Where e-mail forwarding finally meets the free market

"Cost shifting" used to be quite the buzzword in discussions of the rise of spam,
and how the receiver of e-mail pays to receive it, rather than the sender, as with
postal mail.

The plan at is to shift the cost of sending e-mail back to the senders
of the e-mail by establishing the pay2send forwarding service.

The pay2send forwarding service is a e-mail forwarder (like that
discriminates in what it will forward, based on per-recipient rules.

The service, from the e-mail receiver's point of view

E-mail peers who are not already on your allowed list are not simply blocked from
sending you e-mail via the pay2send relay service, however, they can still send you
their message under 30K in size by paying you to receive it.

You set the price for which you will receive an e-mail from someone you have
not approved in advance.

You also receive a daily (or on-demand) list of the unforwarded e-mails waiting
to be delivered to you when the sender pays, so that you may select ones you you wish
to see, or delete ones you know you don't want to see.

The pay2send service skims an operation fee, tentatively five dollars a month, if it is
there, from your account's incoming payments. The remaining amount is delivered to
you via tha transaction service.

Unlike services which claim to pay you to receive junk mail but require immense
effort to collect and then you find you have collected a discount coupon for something
you didn't want anyway, pay2send blocks e-mails from senders who have not paid
in advance, and can even be configured to not even show you the senders and subject
lines of mail from registered bulk e-mailers who have not paid to send to you.

By allowing you, the recipient, to set your own unapproved delivery fee,
can function as a post office that splits with you the cost of the bulk rate stamp or as a
client screening service for the highly paid professional who does not wish to bother
with alleged potential clients who cannot ante up to buy an interview.

Your pay2send address can be safely used in "public" situations, since anyone who
"harvests" it will have to pay your unapproved delivery fee to have you read their
bulk e-mails.  In fact, we encourage you to sign up for bulk e-mail services with
your pay2send address, to help publicize the service and get the senders used to the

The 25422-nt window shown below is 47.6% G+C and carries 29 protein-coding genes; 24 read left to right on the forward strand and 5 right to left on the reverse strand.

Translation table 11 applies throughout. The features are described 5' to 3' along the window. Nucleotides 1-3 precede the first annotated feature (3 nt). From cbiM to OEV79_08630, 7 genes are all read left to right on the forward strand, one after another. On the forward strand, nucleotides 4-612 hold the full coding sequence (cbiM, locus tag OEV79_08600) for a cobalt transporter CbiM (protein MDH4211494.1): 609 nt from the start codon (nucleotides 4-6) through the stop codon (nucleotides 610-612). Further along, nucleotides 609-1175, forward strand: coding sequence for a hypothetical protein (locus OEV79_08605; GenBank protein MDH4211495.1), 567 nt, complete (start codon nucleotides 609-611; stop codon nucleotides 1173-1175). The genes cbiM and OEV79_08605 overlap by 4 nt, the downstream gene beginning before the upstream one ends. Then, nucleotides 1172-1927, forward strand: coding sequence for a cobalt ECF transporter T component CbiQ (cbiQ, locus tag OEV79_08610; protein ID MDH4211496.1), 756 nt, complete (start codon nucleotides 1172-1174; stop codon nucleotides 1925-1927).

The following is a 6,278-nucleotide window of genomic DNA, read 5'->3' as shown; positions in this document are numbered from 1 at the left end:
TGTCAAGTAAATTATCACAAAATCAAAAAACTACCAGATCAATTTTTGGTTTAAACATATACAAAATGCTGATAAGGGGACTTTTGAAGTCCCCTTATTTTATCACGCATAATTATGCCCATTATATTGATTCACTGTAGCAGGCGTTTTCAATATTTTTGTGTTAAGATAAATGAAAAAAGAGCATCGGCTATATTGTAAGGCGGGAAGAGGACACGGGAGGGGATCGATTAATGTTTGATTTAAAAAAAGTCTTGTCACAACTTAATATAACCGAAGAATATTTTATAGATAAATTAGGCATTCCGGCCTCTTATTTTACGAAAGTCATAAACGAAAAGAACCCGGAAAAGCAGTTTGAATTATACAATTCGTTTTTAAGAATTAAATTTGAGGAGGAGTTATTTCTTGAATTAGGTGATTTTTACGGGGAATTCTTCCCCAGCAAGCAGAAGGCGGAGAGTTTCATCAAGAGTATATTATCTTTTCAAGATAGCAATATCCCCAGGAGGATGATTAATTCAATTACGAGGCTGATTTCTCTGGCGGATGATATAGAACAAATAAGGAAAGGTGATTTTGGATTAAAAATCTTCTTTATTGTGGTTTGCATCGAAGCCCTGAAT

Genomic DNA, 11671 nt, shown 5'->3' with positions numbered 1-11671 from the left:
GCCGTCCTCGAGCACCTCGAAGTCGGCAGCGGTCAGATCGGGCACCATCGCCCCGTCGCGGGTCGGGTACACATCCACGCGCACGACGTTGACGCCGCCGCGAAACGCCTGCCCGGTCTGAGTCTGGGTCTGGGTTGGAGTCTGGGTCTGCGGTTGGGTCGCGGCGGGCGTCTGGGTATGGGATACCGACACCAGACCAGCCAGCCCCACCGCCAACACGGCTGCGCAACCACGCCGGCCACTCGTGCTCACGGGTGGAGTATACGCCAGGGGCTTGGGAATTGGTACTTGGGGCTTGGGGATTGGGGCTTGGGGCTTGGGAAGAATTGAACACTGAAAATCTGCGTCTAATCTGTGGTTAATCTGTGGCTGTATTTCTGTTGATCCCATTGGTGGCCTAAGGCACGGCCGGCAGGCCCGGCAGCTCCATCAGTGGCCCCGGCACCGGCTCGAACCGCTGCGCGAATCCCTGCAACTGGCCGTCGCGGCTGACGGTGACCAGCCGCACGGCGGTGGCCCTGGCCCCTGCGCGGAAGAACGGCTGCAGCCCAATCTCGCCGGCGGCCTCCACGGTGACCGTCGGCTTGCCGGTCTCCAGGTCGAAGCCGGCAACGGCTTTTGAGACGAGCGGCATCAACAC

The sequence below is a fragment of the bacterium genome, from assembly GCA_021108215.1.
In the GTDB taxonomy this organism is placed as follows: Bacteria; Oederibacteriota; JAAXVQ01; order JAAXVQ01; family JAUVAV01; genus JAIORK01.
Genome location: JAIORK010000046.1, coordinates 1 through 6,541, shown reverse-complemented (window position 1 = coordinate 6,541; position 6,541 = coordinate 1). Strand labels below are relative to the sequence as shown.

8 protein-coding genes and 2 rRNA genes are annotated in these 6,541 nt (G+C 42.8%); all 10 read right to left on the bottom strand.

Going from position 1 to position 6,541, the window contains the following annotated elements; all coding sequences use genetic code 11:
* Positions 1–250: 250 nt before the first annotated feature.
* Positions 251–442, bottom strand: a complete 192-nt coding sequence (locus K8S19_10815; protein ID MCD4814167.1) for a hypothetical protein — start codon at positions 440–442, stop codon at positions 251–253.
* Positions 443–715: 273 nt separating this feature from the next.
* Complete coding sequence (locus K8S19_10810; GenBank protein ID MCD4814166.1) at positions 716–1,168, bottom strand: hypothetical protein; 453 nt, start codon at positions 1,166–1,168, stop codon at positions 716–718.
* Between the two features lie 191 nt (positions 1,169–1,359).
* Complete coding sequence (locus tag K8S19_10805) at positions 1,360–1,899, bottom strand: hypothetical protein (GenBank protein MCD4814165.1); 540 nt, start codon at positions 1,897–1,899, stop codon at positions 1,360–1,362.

idea that from now on, they have to pay.

The service, from the e-mail sender's point of view

E-mail sent to peers who have not approved you in advance is held for approval
in a waiting area by the pay2send mail transfer agent, unless you have paid in advance
to have your e-mail message under 30K in size delivered.

You set the price you are willing to automatically pay to send e-mail to someone
who has not approved you in advance.

You receive a daily (or on-demand) list of the unforwarded e-mails from you waiting
to be delivered when you pay, so that you may select ones you you wish to pay more than
your registered maximum delivery fee to have delivered, or delete ones you know you
don't want to send, to free space in your limited size outbound pay2send mail queue.

Targeted lists of recipients willing to be paid to receive promotional mails from you
can be made available, and you can be assured that you will never lose an ISP account
to spamming complaints if you restrict your mass e-mailing activities to addresses
at the e-mail domain.

The service, from the service provider's point of view

There is nothing particularly patentable in the scheme described on this page -- is there?
When the transaction service was established in 1996 it was expected that
someone else would build a service such as atop its base -- even
has a "minimum tip you will accept" preference and nicknames that cannot be used to
determine a tip recipient's e-mail address.  This never quite took off like the proverbial rocket
however, so is being created to provide a much simpler interface, and a
built-in product that there is demonstrated demand for, safe forwarding to the bulk mail

With the system having a money injection from the postage being paid by
the senders of bulk e-mail, and administrative tieing of tipjar nicknames and a
set of dotGNU-standard compliant central identity servers with pay2send e-mail aliases,
all stakeholders, including the program participants, will be able to just sit and grin
while the money will roll right in.

I expect that within six months of the publication of this web page, services such as the
one described here will be offered by Yahoo, Amazon, Paypal, AOL and Microsoft if we
succeed in setting up pay2send or not.  But I'm a pessimist.


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